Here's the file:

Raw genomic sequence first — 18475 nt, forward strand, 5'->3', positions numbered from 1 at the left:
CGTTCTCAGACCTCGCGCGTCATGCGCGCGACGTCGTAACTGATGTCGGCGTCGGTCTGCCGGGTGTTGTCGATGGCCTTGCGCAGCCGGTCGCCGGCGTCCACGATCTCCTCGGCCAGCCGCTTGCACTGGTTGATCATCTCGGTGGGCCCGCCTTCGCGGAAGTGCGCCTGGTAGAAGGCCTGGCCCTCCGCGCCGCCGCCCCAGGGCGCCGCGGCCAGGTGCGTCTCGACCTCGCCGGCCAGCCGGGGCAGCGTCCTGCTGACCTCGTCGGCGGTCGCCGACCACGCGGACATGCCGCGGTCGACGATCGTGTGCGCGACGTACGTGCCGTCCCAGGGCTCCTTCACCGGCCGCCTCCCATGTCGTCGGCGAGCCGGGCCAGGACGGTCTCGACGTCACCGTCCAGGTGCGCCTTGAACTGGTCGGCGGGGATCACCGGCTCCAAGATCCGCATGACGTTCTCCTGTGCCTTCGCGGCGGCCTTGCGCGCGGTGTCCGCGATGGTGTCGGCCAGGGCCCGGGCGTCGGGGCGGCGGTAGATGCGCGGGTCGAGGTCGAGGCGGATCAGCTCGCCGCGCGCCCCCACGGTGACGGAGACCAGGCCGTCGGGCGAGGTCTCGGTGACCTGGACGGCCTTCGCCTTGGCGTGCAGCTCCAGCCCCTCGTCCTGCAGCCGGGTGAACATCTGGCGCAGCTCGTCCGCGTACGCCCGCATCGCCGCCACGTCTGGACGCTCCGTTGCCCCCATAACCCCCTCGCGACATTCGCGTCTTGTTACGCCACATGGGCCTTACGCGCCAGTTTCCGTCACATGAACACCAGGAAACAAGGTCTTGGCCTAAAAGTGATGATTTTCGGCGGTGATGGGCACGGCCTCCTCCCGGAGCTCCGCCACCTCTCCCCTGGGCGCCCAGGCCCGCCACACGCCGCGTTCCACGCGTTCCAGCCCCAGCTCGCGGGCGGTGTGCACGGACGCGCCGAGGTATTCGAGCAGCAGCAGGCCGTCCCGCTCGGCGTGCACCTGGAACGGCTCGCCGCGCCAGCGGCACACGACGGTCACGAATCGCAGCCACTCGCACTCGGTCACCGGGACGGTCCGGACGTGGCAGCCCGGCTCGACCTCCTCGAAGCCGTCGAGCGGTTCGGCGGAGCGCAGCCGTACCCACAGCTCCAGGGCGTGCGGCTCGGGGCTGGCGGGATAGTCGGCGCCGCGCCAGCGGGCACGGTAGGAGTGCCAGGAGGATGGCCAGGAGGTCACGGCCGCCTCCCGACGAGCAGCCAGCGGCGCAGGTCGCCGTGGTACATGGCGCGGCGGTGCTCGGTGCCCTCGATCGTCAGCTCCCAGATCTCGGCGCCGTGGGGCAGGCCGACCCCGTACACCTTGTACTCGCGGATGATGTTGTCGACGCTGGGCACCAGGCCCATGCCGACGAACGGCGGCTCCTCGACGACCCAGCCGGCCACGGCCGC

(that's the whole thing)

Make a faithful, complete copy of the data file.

Raw genomic sequence first — 18475 nt, forward strand, 5'->3', positions numbered from 1 at the left:
CGTTCTCAGACCTCGCGCGTCATGCGCGCGACGTCGTAACTGATGTCGGCGTCGGTCTGCCGGGTGTTGTCGATGGCCTTGCGCAGCCGGTCGCCGGCGTCCACGATCTCCTCGGCCAGCCGCTTGCACTGGTTGATCATCTCGGTGGGCCCGCCTTCGCGGAAGTGCGCCTGGTAGAAGGCCTGGCCCTCCGCGCCGCCGCCCCAGGGCGCCGCGGCCAGGTGCGTCTCGACCTCGCCGGCCAGCCGGGGCAGCGTCCTGCTGACCTCGTCGGCGGTCGCCGACCACGCGGACATGCCGCGGTCGACGATCGTGTGCGCGACGTACGTGCCGTCCCAGGGCTCCTTCACCGGCCGCCTCCCATGTCGTCGGCGAGCCGGGCCAGGACGGTCTCGACGTCACCGTCCAGGTGCGCCTTGAACTGGTCGGCGGGGATCACCGGCTCCAAGATCCGCATGACGTTCTCCTGTGCCTTCGCGGCGGCCTTGCGCGCGGTGTCCGCGATGGTGTCGGCCAGGGCCCGGGCGTCGGGGCGGCGGTAGATGCGCGGGTCGAGGTCGAGGCGGATCAGCTCGCCGCGCGCCCCCACGGTGACGGAGACCAGGCCGTCGGGCGAGGTCTCGGTGACCTGGACGGCCTTCGCCTTGGCGTGCAGCTCCAGCCCCTCGTCCTGCAGCCGGGTGAACATCTGGCGCAGCTCGTCCGCGTACGCCCGCATCGCCGCCACGTCTGGACGCTCCGTTGCCCCCATAACCCCCTCGCGACATTCGCGTCTTGTTACGCCACATGGGCCTTACGCGCCAGTTTCCGTCACATGAACACCAGGAAACAAGGTCTTGGCCTAAAAGTGATGATTTTCGGCGGTGATGGGCACGGCCTCCTCCCGGAGCTCCGCCACCTCTCCCCTGGGCGCCCAGGCCCGCCACACGCCGCGTTCCACGCGTTCCAGCCCCAGCTCGCGGGCGGTGTGCACGGACGCGCCGAGGTATTCGAGCAGCAGCAGGCCGTCCCGCTCGGCGTGCACCTGGAACGGCTCGCCGCGCCAGCGGCACACGACGGTCACGAATCGCAGCCACTCGCACTCGGTCACCGGGACGGTCCGGACGTGGCAGCCCGGCTCGACCTCCTCGAAGCCGTCGAGCGGTTCGGCGGAGCGCAGCCGTACCCACAGCTCCAGGGCGTGCGGCTCGGGGCTGGCGGGATAGTCGGCGCCGCGCCAGCGGGCACGGTAGGAGTGCCAGGAGGATGGCCAGGAGGTCACGGCCGCCTCCCGACGAGCAGCCAGCGGCGCAGGTCGCCGTGGTACATGGCGCGGCGGTGCTCGGTGCCCTCGATCGTCAGCTCCCAGATCTCGGCGCCGTGGGGCAGGCCGACCCCGTACACCTTGTACTCGCGGATGATGTTGTCGACGCTGGGCACCAGGCCCATGCCGACGAACGGCGGCTCCTCGACGACCCAGCCGGCCACGGCCGC